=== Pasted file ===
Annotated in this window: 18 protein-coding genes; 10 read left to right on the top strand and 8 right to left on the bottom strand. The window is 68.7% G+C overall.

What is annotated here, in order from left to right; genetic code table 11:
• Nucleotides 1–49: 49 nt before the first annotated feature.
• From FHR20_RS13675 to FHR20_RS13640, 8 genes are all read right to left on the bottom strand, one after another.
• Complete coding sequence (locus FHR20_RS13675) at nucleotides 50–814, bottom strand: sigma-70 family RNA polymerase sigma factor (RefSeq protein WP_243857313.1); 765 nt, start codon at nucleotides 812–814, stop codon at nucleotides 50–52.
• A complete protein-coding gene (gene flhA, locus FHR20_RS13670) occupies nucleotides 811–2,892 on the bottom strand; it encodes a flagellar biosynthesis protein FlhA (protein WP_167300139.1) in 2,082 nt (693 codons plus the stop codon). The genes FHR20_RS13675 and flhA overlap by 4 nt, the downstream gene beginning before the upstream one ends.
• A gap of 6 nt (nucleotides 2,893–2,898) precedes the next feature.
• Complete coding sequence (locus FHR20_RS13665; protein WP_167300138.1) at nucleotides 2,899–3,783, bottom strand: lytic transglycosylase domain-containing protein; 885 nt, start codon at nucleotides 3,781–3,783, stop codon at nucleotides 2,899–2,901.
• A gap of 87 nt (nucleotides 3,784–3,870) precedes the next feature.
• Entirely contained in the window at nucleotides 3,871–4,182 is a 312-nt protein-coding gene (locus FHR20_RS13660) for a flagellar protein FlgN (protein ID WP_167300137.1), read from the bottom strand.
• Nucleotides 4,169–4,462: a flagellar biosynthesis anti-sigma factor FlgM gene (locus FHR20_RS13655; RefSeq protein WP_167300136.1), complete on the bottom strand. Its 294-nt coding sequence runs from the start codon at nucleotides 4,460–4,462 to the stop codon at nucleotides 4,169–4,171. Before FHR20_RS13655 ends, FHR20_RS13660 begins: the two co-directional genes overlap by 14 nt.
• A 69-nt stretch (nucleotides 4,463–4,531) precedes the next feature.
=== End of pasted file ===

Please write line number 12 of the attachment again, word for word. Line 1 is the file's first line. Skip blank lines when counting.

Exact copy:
• A 69-nt stretch (nucleotides 4,463–4,531) precedes the next feature.